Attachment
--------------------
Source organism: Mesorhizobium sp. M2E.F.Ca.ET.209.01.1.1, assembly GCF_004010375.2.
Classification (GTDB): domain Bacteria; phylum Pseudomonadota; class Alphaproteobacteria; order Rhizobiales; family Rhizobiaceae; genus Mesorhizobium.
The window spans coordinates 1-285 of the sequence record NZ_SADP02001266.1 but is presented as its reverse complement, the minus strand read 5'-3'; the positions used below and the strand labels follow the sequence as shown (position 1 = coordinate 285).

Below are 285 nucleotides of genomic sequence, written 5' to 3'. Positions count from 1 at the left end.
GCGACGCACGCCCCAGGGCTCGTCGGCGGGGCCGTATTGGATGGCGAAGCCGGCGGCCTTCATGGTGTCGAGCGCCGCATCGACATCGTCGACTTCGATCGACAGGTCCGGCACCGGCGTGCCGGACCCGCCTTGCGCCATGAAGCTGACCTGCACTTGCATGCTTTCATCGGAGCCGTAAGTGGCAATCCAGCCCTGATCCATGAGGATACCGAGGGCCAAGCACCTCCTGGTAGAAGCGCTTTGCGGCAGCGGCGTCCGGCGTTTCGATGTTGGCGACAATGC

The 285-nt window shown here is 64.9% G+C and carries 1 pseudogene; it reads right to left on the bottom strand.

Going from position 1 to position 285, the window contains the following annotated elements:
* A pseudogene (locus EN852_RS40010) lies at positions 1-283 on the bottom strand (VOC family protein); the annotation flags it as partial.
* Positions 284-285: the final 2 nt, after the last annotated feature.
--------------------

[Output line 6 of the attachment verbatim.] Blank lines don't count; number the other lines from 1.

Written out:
The 285-nt window shown here is 64.9% G+C and carries 1 pseudogene; it reads right to left on the bottom strand.